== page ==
Catacombs and catastrophe fill my head.
I cannot sleep. We end up going for a drive.
The car pushes past streetlights and traffic stops—
little by little the comfort of the city shrinks away.
Our eyesight becomes limited, seeing only what the
high beams illuminate. I hear no radio, just the
hymns of our own exhales. When a deer leaps into
our tunneled vision, I scream. Still, there is enough
distance between car and gaping deer for you to
break without causing the windshield to shatter.
We are close enough to see the deer blink. once.
twice. Its eyes a black void with shutters, the only
part of it that moves. Three times, it blinks, before
bounding off the road. Finding your arm around me,
I do not know what to admit to myself. Later on,
you ask me if I am ready to get on with my life.
An ache gathers in my temples. Coffins blossom
in my head. Voids curl up in my eye sockets. I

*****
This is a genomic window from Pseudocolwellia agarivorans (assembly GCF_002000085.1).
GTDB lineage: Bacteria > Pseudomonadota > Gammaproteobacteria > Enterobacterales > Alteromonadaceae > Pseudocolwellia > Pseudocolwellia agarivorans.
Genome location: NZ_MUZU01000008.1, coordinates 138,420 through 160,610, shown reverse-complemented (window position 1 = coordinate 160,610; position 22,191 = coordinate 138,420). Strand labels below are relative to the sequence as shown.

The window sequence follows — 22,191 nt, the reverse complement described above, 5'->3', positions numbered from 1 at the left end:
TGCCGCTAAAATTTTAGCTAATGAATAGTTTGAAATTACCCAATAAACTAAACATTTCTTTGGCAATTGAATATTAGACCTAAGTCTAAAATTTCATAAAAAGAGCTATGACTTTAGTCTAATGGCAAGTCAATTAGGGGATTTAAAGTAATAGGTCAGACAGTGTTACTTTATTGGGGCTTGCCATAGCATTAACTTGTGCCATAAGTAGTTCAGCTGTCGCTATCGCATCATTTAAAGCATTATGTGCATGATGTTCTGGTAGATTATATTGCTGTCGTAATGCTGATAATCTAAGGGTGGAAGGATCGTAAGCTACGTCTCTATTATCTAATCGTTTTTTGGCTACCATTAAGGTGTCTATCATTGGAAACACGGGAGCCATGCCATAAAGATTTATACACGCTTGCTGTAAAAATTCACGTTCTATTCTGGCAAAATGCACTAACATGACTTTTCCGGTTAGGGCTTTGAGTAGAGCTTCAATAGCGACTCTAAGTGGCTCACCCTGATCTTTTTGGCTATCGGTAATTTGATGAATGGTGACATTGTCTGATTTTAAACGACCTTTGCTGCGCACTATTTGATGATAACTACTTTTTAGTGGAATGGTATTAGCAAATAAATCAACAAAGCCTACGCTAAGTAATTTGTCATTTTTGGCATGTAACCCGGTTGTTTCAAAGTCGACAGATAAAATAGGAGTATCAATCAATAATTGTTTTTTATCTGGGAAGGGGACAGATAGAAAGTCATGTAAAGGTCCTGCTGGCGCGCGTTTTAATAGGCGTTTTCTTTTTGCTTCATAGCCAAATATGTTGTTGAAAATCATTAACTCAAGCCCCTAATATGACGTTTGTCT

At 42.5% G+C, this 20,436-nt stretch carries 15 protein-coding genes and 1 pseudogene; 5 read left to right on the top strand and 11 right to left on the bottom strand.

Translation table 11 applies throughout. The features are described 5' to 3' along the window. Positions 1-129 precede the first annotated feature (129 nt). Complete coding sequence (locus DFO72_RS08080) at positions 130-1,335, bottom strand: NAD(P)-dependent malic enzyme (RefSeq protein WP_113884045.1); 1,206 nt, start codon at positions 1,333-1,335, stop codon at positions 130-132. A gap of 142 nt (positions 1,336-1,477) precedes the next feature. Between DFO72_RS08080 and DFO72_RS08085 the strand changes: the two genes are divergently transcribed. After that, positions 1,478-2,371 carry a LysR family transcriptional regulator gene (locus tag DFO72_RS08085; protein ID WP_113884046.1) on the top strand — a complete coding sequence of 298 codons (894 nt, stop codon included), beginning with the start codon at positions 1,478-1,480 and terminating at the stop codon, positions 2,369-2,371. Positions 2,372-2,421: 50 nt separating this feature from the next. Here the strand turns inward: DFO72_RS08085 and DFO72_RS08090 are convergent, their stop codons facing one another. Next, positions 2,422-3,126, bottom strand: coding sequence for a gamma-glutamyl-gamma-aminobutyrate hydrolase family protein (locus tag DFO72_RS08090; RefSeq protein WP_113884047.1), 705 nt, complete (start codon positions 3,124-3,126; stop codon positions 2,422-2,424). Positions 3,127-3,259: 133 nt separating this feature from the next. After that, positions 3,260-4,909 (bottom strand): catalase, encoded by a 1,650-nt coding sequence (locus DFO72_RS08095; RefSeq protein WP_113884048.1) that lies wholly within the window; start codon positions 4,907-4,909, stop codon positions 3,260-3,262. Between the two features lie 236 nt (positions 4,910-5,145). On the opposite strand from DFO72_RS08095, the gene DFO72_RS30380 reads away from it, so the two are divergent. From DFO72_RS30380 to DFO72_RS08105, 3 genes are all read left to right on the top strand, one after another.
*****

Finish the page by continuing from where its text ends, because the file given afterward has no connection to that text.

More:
cannot say anything. I suppose that is why they
say ‘like a deer caught in the headlights’ when
panic and confusion ensue. Too dumb for words,
but not cowardly enough to run away, all we can do
is stare into oncoming disaster, committing that
grave sin of omission.
Tonya Eberhard recently graduated from the University of Missouri. She currently lives in Minnesota. Her work has appeared in Fauna Quarterly, Algebra of Owls, The Commonline Journal, Dirty Chai, Yellow Chair Review, Open Minds Quarterly, and many others.